Big Changes to a Small Bathroom – From Hatch to Drain

Hi everyone! So for this post, the man behind all of this remodeling work, my husband Mark, is going to write about our recent bathroom remodels.

Mark here. I appreciate Margaret giving me the chance to make my first guest post here on M&M renovation.

The half bath was in desperate need of some help. The bathroom door opened into the kitchen and collided with the door to the garage if they were both opened at the same time. Along with that, the ceiling paint was peeling, the vanity mirror was missing with only a large hole in the wall for where it used to be, and the bathroom had an old smelly smell. Cover your eyes! Here’s a before picture of the bathroom.

half bath before

This is a small bathroom, 3-1/2 ft wide x 6ft long.  Our goals for this remodel were to maximize home resale value in the most cost efficient way while creating a bathroom that we like. The wall behind the toilet connects to a small 3-1/2 ft x 3-1/2 ft room with a door to the garage. This odd room only had a crawl space access hatch.

Now up to this point in my remodeling career, taking out a wall is something I haven’t done. This space behind the toilet has the unique potential to be converted into a shower – just have to hop over the toilet to get to the shower – that’s not going to work…

Okay so now we’re talking moving the toilet and taking out a wall!? Margaret and I aren’t so sure we’re up for this. I move the toilet and vanity around the room seeing how I can arrange everything. That’s when we realize one very important thing – with the toilet positioned on the long wall, sitting down on the toilet becomes an awkward task. When sitting down on the toilet you naturally you lean your upper body forwards a bit, but with a wall so close there’s no room to lean forward. I’ll save showing you the picture of Margaret testing this out! Back to the drawing board this design isn’t going to work.

The toilet was moved out of the way into the garage. Most of the time during our early months in this house there was a toilet in the garage from which ever bathroom was being worked on. Our neighbors must think we’re trying to make a bathroom in the garage.

After brainstorming ideas for the layout and drafting it out on paper, I’ve got the design down. The bathroom door now needs to move too! This is turning into a whole series of home renovation items I’ve never done before – removing a wall, cutting into another wall for a new doorway, and running drain plumbing for the new toilet location. Somewhere along the way I just told myself I’m going for it and mustered up the courage to start the demolition.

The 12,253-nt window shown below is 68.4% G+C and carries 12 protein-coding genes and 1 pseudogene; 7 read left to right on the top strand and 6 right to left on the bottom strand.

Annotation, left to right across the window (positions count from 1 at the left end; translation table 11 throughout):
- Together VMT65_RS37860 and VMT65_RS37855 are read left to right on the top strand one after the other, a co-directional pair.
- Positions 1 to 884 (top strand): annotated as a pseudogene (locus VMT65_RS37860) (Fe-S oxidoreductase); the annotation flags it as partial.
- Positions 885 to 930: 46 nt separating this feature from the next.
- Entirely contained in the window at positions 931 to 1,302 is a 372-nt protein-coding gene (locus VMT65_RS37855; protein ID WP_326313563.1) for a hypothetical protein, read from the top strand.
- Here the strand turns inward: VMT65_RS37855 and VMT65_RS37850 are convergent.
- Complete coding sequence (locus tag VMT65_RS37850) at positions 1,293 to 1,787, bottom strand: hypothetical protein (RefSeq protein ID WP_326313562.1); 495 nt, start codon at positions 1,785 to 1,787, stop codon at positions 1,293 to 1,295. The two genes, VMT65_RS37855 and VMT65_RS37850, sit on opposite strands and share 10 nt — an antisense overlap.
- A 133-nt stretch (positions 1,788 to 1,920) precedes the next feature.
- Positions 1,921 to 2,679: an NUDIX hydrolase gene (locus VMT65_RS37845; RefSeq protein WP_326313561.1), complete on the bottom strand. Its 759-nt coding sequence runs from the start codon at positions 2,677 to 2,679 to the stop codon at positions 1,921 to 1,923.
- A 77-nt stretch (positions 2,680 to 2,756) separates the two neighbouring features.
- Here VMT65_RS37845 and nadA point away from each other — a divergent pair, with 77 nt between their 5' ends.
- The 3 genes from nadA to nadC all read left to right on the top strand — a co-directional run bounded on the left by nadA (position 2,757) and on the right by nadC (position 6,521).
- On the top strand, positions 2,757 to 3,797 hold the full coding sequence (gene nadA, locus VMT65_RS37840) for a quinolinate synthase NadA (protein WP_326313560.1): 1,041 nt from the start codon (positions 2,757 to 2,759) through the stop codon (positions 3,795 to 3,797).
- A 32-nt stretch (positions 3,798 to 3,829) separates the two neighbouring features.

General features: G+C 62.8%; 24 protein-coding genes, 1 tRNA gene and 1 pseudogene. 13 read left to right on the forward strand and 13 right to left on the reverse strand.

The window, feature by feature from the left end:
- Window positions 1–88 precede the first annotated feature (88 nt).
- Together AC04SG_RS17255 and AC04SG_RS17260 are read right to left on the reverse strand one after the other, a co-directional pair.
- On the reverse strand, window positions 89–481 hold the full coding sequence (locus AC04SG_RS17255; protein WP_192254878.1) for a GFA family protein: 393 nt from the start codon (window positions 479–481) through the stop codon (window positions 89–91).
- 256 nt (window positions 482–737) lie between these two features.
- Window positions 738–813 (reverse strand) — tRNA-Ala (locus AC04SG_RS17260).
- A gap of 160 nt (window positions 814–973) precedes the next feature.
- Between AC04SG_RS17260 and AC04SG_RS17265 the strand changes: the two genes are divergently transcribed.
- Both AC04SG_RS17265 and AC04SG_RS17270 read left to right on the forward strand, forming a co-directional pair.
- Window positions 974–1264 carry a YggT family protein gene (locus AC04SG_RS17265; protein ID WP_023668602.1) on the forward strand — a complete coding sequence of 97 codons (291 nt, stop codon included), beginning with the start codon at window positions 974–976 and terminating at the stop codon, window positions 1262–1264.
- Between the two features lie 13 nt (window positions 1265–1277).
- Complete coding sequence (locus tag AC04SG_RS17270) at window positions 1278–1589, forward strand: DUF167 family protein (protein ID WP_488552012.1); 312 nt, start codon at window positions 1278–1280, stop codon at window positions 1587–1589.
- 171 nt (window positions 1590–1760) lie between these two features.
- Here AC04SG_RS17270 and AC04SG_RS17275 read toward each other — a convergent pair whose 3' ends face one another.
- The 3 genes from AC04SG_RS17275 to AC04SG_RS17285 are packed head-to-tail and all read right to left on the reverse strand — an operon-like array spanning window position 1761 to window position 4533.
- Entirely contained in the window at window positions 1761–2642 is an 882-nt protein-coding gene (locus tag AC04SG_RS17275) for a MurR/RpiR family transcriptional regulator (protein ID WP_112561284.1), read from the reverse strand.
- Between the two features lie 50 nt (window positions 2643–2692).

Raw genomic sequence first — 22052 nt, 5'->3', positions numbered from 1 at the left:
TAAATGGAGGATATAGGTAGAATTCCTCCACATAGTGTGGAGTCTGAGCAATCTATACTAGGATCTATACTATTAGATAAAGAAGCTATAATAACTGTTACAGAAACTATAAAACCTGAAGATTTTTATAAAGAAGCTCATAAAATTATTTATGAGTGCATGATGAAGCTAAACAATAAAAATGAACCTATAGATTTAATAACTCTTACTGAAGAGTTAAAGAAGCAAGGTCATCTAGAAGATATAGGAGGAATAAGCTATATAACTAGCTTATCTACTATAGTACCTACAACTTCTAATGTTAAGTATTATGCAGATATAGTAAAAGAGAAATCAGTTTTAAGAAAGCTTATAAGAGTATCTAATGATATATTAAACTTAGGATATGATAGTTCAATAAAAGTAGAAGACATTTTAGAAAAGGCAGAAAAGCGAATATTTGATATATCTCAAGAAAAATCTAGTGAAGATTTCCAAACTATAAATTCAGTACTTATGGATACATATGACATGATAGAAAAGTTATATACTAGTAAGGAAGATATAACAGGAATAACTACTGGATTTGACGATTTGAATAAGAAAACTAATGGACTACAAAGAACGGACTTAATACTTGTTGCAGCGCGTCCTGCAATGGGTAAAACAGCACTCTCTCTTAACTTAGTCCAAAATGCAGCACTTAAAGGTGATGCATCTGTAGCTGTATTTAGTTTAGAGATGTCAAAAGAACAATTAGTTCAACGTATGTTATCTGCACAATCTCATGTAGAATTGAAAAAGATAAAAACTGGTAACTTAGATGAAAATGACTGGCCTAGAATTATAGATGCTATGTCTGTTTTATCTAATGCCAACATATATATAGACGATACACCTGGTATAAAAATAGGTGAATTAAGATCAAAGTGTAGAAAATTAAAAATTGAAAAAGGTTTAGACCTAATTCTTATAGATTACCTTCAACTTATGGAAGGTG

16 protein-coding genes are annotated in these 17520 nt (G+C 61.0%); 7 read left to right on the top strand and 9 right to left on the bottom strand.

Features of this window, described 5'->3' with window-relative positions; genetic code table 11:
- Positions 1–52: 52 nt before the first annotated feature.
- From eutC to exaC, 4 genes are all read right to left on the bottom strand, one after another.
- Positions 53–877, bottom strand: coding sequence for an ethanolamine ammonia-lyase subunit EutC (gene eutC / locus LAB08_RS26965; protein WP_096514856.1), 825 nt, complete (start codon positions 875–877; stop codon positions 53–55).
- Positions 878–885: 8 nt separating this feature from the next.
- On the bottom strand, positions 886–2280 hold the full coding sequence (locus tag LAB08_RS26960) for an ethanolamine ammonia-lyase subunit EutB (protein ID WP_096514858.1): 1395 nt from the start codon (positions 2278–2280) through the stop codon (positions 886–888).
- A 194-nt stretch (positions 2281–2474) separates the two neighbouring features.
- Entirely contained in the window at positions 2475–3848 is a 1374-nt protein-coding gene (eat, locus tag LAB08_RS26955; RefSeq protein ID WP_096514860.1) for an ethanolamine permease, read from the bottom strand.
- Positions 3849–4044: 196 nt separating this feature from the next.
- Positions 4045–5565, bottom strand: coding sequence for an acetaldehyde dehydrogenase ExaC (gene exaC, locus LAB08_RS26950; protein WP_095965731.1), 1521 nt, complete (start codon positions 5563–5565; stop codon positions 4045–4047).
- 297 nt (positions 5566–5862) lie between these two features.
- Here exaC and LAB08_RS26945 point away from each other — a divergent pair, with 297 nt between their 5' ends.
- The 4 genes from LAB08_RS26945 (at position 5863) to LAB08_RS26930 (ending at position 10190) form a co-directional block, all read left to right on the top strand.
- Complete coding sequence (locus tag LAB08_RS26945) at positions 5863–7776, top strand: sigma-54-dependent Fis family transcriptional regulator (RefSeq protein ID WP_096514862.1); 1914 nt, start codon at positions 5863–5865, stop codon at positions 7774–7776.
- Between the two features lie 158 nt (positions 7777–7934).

It’s best to get the demolition out of the way early – and that’s the fun part too! Margaret doesn’t like demolition much, maybe it’s only a guy thing to think it’s fun? Reciprocating saws, pry bars, hammers, what’s not to like? Here’s a picture of the half bathroom with the wall partially removed.

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I found a nice surprise when I opened up the wall (doesn’t that always happen?). The plumbing vent piping had come apart and there was black mold on the drywall from leaking water from the pipe. I was glad to get that smelly drywall out. Vent piping was rerouted out of the way and the leak fixed.

Next it was on to moving the door. Here’s a picture of the old door location with new drywall and around the corner where I moved the door to.

Door Moved!

I made a new crawlspace access in the hall closet and repaired the joists and subfloor in the old room off the garage. I ran plumbing for the new toilet location, vanity location, and new shower. Short crawl spaces are tough to work in. This was the tough part of the project – doing all the work that’s hidden behind the scenes.

I decided to custom pour the shower base from cement to avoid the overly pricey preformed bases available and to get the exact size I needed. Custom shower cubby holes with lots of room for the wife’s shower items are definitely essential in this project. Here’s a picture of the shower in progress:

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The entire shower was coated in a green waterproofing membrane and then tiled. Margaret was the chief style coordinator for this bathroom and decided on some nautical modern design choices. Distressed white washed wood tile, teal glass tile, river rock shower floor, and a beige tile to tie it all together. Also a glass shower door and new toilet. This turned out really nice and a big change! Here are the after pics minus some new corner shelves I put in:

IMG_7834    IMG_7820

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Fitting this all into a compact 9ft x 3-1/2ft bathroom is a very efficient use of space. This bathroom has officially become Margaret’s favorite bathroom of the house and she has claimed it as her bathroom.

That’s fine by me as I now get the bigger bathroom. Big design changes definitely paid off.

 

 

 

 

 

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